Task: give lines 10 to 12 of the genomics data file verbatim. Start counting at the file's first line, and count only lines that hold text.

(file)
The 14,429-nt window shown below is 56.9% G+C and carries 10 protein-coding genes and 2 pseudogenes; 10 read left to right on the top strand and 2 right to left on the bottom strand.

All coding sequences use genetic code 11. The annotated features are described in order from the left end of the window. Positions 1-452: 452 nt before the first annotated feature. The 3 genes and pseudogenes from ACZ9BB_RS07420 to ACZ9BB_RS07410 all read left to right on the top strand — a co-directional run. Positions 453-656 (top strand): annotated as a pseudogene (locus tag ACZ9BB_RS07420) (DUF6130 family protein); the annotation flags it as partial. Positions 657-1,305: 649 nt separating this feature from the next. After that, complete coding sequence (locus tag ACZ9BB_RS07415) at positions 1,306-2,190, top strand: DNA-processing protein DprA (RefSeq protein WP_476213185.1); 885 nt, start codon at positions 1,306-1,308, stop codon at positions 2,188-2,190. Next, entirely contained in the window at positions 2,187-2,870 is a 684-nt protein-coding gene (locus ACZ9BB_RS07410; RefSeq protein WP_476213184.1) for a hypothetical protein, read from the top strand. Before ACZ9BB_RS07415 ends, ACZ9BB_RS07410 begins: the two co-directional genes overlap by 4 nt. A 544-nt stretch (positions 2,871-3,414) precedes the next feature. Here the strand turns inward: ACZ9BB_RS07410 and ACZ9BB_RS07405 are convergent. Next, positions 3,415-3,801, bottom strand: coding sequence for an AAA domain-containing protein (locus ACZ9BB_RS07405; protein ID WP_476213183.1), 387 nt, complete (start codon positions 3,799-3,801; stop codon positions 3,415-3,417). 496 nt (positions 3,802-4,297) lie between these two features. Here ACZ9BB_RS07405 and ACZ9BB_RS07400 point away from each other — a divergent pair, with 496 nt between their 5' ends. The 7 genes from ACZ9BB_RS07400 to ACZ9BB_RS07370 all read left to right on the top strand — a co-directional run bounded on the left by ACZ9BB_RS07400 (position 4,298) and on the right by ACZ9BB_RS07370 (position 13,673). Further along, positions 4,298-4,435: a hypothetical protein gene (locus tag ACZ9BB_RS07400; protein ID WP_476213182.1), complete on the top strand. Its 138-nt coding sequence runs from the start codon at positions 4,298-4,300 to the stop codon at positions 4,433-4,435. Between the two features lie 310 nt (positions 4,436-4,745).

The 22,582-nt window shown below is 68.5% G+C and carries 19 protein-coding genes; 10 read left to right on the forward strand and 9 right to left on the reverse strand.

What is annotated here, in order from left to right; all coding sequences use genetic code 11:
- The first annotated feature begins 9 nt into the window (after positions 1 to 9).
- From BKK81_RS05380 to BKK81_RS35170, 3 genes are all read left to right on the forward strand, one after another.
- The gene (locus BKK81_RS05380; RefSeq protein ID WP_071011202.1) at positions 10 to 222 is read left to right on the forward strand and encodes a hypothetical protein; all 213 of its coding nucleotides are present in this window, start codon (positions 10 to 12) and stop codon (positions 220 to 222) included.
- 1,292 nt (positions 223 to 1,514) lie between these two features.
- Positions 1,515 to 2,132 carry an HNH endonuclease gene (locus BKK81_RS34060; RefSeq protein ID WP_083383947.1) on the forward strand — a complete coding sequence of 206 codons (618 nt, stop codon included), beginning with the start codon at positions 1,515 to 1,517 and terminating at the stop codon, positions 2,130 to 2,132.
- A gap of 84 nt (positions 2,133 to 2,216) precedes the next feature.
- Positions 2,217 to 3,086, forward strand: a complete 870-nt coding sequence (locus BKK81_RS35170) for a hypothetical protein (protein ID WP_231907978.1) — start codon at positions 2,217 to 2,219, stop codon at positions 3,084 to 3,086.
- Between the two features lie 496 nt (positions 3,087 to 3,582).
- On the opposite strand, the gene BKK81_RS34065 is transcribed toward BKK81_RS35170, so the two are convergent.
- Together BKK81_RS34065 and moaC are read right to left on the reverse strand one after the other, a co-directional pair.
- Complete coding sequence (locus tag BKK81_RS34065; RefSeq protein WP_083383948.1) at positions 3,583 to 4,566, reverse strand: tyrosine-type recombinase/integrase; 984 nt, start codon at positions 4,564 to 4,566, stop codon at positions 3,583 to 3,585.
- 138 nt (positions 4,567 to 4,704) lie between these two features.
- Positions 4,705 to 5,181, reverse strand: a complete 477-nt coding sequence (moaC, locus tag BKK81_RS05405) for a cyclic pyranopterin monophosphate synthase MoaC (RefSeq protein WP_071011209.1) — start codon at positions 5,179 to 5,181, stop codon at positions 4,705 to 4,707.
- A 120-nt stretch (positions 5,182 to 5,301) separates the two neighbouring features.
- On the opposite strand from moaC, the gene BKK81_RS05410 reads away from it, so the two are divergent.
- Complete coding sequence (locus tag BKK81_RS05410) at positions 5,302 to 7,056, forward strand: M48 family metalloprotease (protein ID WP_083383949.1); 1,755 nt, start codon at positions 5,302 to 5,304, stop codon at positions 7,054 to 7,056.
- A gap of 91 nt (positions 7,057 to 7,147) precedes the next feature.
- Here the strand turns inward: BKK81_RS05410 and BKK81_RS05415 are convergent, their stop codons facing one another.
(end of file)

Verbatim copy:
- A gap of 84 nt (positions 2,133 to 2,216) precedes the next feature.
- Positions 2,217 to 3,086, forward strand: a complete 870-nt coding sequence (locus BKK81_RS35170) for a hypothetical protein (protein ID WP_231907978.1) — start codon at positions 2,217 to 2,219, stop codon at positions 3,084 to 3,086.
- Between the two features lie 496 nt (positions 3,087 to 3,582).